The economic climate and the coalition government’s policies for dealing with it have led to a very different environment across both public and private sectors, an environment in which programme participants have had to deal with major budget and structural changes they could barely have imagined only five years ago. The leadership skills the programme develops are vitally important for the survival of both key individuals and the sector as a whole.
The benefits of investing in leadership development
The benefits of investing in leadership development are now widely appreciated across both the public and private sector, including local government and their partners. In 2009 the LGA workforce survey found that 91% of councils were participating in or running their own leadership development activities.
Leading organisations in the economic downturn brings new challenges, particularly finding ways to significantly reduce services and costs while maintaining or improving workforce morale; many leaders struggle with achieving the cultural change aspects of organisational transformation.
The LGA in their 2010 workforce strategy Delivering Through People identified a number of key areas for action:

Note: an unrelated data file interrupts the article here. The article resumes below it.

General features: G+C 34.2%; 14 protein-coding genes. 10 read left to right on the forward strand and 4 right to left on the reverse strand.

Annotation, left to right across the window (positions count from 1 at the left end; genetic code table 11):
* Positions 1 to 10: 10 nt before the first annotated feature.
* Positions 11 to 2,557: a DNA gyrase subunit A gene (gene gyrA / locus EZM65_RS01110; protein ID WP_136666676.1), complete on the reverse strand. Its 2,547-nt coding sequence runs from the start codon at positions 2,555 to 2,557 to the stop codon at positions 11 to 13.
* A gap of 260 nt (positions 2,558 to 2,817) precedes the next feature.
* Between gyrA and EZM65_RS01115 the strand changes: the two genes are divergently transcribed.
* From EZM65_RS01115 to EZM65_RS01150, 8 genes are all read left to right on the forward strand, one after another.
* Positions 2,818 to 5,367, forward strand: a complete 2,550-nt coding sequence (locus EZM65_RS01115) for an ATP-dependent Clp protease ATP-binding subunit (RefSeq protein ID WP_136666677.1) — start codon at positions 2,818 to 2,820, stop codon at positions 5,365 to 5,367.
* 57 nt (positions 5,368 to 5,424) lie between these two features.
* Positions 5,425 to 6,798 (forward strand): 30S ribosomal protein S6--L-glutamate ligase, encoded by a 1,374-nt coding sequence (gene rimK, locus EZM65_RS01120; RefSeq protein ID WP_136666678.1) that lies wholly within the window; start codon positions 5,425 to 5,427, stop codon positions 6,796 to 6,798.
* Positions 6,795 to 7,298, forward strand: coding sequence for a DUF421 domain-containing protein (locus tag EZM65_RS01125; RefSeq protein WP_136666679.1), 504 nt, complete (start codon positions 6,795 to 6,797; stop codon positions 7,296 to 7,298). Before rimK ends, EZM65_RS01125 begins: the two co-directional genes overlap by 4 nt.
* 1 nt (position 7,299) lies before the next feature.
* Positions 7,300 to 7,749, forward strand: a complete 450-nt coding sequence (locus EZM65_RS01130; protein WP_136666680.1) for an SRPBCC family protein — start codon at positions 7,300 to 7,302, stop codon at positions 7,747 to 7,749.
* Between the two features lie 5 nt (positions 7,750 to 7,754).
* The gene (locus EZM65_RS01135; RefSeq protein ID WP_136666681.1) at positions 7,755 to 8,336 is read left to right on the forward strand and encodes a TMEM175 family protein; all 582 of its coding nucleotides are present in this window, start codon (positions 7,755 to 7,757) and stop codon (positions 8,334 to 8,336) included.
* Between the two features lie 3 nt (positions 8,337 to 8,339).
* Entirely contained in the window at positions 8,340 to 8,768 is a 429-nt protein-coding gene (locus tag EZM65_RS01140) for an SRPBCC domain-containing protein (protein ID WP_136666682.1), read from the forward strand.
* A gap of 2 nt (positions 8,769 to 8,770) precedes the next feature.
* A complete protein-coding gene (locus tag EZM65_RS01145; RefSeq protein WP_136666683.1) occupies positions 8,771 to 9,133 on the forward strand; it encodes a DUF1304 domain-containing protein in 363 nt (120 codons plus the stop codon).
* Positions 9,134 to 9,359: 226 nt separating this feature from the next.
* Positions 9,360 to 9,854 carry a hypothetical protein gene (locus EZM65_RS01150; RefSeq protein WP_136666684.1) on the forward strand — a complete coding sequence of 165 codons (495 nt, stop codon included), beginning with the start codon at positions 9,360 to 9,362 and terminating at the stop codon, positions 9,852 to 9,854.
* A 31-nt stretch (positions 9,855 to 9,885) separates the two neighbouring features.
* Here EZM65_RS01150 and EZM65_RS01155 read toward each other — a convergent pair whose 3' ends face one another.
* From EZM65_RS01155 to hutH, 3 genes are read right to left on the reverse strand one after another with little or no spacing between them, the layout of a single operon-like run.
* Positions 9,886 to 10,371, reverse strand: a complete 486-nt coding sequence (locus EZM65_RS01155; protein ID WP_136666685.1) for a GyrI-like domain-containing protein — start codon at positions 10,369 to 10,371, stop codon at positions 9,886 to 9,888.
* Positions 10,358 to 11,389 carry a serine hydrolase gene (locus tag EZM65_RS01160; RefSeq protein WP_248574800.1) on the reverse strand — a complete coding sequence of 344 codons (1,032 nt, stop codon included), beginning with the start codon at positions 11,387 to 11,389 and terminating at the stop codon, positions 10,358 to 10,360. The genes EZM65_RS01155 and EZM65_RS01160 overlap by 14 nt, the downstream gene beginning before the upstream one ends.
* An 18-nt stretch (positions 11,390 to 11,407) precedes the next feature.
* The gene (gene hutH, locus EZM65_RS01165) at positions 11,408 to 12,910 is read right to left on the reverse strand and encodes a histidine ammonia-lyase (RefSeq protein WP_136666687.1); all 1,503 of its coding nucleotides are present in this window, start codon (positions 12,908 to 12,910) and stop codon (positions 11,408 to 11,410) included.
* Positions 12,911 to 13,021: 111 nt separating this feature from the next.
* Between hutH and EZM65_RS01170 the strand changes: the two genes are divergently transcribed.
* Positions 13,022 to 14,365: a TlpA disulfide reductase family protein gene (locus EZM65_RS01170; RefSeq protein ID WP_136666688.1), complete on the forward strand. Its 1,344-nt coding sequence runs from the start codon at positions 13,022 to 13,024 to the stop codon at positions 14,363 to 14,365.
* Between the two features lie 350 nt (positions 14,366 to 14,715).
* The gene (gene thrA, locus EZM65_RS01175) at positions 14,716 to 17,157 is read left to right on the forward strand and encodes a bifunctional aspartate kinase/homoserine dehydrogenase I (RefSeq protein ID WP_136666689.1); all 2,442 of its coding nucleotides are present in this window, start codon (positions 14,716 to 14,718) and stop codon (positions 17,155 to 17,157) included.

The workforce development survey carried out in 2009 by the Local Government Association also showed that councils then felt they had significant skill gaps in important areas for future success. For senior and middle management these included change management, business process improvement, programme and project management, partnership working and community engagement.
Experience would suggest that the culture and sport sector is no different and if anything has more significant skill gaps in understanding and delivering public services secured through private, social enterprise and voluntary organisations. Now all providers of culture and sport services are under extreme pressure.
The LGA’s Delivering Through People also went on to identify some of the critical skills that councils need for success and again these are equally applicable across all parts of the culture and sport sector. Skills for senior and middle managers include: achieving value for money, outcome-focused services, organisational transformation, partnership working, community engagement, programme and project management, business process improvement and fostering innovation, among others.